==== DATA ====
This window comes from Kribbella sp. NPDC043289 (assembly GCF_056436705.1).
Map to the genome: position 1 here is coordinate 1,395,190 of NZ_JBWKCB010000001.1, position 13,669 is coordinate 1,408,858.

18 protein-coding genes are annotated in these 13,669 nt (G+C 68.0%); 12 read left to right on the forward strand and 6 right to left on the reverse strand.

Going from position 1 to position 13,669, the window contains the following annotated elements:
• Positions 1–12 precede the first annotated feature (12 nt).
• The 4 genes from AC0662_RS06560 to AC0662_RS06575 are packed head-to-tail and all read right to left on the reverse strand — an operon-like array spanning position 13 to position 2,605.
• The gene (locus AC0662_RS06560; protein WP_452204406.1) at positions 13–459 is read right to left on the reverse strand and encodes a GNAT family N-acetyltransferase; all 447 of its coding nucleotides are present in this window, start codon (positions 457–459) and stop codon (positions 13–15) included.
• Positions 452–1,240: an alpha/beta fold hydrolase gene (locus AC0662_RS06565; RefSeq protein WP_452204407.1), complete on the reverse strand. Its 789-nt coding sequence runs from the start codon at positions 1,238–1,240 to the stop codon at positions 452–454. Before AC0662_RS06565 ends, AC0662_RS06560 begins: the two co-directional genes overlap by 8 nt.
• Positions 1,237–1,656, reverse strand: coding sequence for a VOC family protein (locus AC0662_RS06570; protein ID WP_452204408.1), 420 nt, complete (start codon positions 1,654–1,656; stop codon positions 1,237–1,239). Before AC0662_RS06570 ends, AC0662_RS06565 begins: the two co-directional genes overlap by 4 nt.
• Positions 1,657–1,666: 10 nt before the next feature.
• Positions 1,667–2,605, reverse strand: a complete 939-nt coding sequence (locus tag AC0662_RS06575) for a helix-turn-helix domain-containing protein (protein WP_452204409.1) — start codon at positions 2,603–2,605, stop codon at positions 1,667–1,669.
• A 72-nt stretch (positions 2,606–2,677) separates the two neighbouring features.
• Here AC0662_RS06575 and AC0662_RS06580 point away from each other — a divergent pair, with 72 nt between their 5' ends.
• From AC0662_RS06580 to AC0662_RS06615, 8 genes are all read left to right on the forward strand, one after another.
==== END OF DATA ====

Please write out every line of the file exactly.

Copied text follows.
This window comes from Kribbella sp. NPDC043289 (assembly GCF_056436705.1).
Map to the genome: position 1 here is coordinate 1,395,190 of NZ_JBWKCB010000001.1, position 13,669 is coordinate 1,408,858.

18 protein-coding genes are annotated in these 13,669 nt (G+C 68.0%); 12 read left to right on the forward strand and 6 right to left on the reverse strand.

Going from position 1 to position 13,669, the window contains the following annotated elements:
• Positions 1–12 precede the first annotated feature (12 nt).
• The 4 genes from AC0662_RS06560 to AC0662_RS06575 are packed head-to-tail and all read right to left on the reverse strand — an operon-like array spanning position 13 to position 2,605.
• The gene (locus AC0662_RS06560; protein WP_452204406.1) at positions 13–459 is read right to left on the reverse strand and encodes a GNAT family N-acetyltransferase; all 447 of its coding nucleotides are present in this window, start codon (positions 457–459) and stop codon (positions 13–15) included.
• Positions 452–1,240: an alpha/beta fold hydrolase gene (locus AC0662_RS06565; RefSeq protein WP_452204407.1), complete on the reverse strand. Its 789-nt coding sequence runs from the start codon at positions 1,238–1,240 to the stop codon at positions 452–454. Before AC0662_RS06565 ends, AC0662_RS06560 begins: the two co-directional genes overlap by 8 nt.
• Positions 1,237–1,656, reverse strand: coding sequence for a VOC family protein (locus AC0662_RS06570; protein ID WP_452204408.1), 420 nt, complete (start codon positions 1,654–1,656; stop codon positions 1,237–1,239). Before AC0662_RS06570 ends, AC0662_RS06565 begins: the two co-directional genes overlap by 4 nt.
• Positions 1,657–1,666: 10 nt before the next feature.
• Positions 1,667–2,605, reverse strand: a complete 939-nt coding sequence (locus tag AC0662_RS06575) for a helix-turn-helix domain-containing protein (protein WP_452204409.1) — start codon at positions 2,603–2,605, stop codon at positions 1,667–1,669.
• A 72-nt stretch (positions 2,606–2,677) separates the two neighbouring features.
• Here AC0662_RS06575 and AC0662_RS06580 point away from each other — a divergent pair, with 72 nt between their 5' ends.
• From AC0662_RS06580 to AC0662_RS06615, 8 genes are all read left to right on the forward strand, one after another.